Two men from skid row suffer gruesome bone-crushing deaths, crushed in garbage compactors in Tallahassee, Fla., landfill
Crushed bodies of two homeless men William J. “Jay” Norris, 45, and Anthony D. Todd, 43, were found two months apart at the Leon County waste transfer station
Deaths of the two who are unconnected and never met have been ruled accidents
Investigators said the men took refuge in a dumpster, fell asleep and went unnoticed when they were lifted into the city garbage trucks that delivered them to the crushing stations.
Both men shared a history of alcoholism
Two men, it has been reported, who likely never met died in the same manner at the Leon County waste transfer station in Tallahassee, Florida.
The bodies of William J. “Jay” Norris and Anthony D. Todd were found two months apart at the Leon County waste transfer station. Investigators have ruled that they fell asleep in dumpsters that city garbage trucks emptied and were killed in the maw of the trash compactor.
43-year-old Anthony D. Todd was a longtime homeless resident of Tallahassee, while William Norris was a more recent arrival.
William Norris died a homeless alcoholic, crushed in a garbage compactor: Ex-wife sandy said “William had a high-paying job and simply woke up one day deciding to be an alcoholic”
The Leon County Sheriff’s Office said no foul play was involved, in the fatal events that led to both deaths. The two deaths were purely accidental and seemingly avoidable.
Their deaths raise questions about the safety of trash bins and whether enough precautions are in place to prevent people from getting trapped in trucks’ compactors.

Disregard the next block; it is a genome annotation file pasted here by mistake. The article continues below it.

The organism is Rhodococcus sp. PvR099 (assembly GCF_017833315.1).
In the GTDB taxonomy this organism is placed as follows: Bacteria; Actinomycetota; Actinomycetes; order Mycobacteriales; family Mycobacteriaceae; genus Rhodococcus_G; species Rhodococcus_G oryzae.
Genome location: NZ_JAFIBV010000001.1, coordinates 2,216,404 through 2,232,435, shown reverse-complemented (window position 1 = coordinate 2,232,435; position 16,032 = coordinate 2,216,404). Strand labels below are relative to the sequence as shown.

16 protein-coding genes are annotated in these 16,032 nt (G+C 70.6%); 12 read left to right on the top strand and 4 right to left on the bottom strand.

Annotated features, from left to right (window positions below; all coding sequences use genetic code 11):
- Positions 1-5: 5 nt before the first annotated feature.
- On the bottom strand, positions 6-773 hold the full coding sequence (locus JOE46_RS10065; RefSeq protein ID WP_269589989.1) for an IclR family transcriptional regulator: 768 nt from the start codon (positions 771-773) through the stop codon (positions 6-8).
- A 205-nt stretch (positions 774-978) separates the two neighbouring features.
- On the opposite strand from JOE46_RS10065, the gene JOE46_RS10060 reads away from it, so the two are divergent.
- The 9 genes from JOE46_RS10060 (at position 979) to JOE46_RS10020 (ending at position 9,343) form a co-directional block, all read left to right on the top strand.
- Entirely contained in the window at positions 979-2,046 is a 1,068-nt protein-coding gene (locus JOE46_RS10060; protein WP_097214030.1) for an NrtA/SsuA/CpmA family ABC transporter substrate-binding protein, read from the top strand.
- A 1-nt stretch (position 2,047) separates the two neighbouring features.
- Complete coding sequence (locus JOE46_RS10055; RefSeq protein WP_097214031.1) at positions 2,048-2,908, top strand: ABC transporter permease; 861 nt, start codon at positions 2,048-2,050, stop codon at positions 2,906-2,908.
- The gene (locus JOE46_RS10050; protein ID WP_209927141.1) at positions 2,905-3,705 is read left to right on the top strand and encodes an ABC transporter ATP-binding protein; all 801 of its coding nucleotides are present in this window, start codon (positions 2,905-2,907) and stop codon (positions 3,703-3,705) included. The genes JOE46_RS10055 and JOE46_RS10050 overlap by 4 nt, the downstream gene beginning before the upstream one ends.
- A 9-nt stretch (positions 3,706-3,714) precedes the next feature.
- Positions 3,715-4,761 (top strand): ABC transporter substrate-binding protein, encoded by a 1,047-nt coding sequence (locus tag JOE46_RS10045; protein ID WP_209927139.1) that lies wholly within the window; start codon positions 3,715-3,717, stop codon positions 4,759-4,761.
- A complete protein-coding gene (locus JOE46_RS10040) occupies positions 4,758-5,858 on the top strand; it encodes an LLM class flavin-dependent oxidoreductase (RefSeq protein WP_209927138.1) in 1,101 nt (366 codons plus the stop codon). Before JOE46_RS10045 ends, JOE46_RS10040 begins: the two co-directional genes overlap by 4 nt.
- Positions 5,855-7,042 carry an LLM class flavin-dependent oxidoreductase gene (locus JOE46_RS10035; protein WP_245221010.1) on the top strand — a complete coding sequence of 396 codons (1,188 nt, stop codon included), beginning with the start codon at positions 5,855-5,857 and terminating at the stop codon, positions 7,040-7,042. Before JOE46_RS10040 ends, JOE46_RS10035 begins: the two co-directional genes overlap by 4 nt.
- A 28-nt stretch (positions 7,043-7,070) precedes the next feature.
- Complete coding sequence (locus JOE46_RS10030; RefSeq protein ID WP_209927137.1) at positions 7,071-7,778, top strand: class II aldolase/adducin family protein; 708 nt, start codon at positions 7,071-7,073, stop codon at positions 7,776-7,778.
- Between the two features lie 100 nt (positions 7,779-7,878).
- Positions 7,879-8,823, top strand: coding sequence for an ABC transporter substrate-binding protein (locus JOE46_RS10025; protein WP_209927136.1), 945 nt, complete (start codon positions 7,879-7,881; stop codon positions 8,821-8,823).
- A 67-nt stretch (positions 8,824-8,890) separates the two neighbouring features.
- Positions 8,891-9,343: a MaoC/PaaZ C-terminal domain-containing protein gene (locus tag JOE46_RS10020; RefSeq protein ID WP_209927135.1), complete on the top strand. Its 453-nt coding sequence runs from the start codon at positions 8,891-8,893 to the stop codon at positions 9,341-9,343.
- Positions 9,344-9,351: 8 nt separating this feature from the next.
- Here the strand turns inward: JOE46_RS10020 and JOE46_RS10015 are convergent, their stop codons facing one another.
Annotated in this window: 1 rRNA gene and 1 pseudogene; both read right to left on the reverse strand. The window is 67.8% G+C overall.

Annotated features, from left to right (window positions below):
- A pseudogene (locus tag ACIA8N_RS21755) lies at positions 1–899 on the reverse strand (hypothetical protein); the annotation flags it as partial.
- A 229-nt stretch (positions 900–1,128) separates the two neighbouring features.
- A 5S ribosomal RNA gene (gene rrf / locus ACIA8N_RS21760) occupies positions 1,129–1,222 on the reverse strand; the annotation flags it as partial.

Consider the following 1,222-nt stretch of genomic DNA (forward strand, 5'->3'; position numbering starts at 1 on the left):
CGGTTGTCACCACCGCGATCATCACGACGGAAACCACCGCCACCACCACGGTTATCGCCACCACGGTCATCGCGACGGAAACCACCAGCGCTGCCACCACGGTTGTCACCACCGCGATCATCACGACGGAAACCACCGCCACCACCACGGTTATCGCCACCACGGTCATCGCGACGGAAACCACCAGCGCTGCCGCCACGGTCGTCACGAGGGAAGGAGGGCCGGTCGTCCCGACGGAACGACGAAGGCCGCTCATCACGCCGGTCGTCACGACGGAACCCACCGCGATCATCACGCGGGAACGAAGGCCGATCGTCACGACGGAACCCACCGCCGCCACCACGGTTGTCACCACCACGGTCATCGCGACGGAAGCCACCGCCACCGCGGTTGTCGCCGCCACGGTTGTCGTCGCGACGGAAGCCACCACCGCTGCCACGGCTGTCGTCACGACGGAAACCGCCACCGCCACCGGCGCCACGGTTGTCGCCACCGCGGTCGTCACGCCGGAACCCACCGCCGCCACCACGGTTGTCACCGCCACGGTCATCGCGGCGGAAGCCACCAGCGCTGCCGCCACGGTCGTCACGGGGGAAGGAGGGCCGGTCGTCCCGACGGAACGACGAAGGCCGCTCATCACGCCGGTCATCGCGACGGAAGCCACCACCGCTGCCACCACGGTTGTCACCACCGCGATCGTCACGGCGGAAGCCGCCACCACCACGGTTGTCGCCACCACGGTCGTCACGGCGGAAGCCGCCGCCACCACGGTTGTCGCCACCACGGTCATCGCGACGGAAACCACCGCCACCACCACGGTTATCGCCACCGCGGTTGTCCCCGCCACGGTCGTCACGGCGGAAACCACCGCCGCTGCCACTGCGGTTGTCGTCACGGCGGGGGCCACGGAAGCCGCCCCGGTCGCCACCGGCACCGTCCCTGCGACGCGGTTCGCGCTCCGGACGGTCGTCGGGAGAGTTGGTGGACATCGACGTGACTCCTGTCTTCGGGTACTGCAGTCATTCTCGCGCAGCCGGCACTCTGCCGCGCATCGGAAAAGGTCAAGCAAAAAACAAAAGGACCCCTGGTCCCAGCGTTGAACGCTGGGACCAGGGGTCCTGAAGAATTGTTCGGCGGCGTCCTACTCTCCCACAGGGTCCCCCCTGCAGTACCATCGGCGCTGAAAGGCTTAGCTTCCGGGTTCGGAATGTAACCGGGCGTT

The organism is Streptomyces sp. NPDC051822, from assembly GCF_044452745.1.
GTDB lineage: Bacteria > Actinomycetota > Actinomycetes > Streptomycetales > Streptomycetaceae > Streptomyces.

“It’s a dilemma,” said Pastor Glenn Burns of Good Samaritan Network of Tallahassee. According to Pastor Burns inspite of the outreach efforts to let people on the streets know about a place to get a blanket, a hot meal and a safe place to sleep, some just won’t spend a night in a shelter. Instead, they seek the woods and other alternatives to a cozy environment.
Perry Kalip was working a bulldozer to load trash onto semi-trucks at the waste transfer station one August day when he saw legs sticking out of a trash pile.
At first, he thought it was a mannequin. But then Kalip touched the legs with his finger.
Workers investigate finding the first crushed body at the Leon County waste transfer station in Tallahassee, Fla. It was identified as belonging to Anthony Todd, a 43-year-old homeless man
Workers cleared the debris and uncovered the body of a man clothed in a dark gray shirt, dark shorts, dark socks and a Sketcher shoe on one foot. The left leg was badly disfigured, like from a serious injury.
A tattoo on his upper right arm read “Todd.” A search of the victim’s pockets unearthed a piece of paper from “Star Metro” and a credit/debit card with the name of Anthony Todd.
“It was raining the night before and morning of the dumpster pickup, so it is likely that [Anthony] Todd was inside the dumpster at the time.”
The body had prominent scars that helped further identify him.
Pastor Burns said that during a recent National Homeless Persons’ Memorial Day for the 28 people in this area who died while homeless. Anthony Todd’s name was on that list.
“Our list was the longest it’s ever been this year,” Burns said.
They didn’t all die in dumpsters. Many died from illnesses related to chronic drug and alcohol abuse. Others had mental illnesses or were combat veterans with post-traumatic stress disorder.
“It’s a never-ending battle,” Burns said. “Sometimes it takes years for them to develop trust with you to take next step.”
Anthony Todd, a month away from his 44th birthday, had been homeless for years. He suffered from seizures and drank heavily
Anthony Todd who frequently hung out at a walled-in dumpster in the back of the parking lot near a drive-through was from his 44th birthday had been living on the streets for years.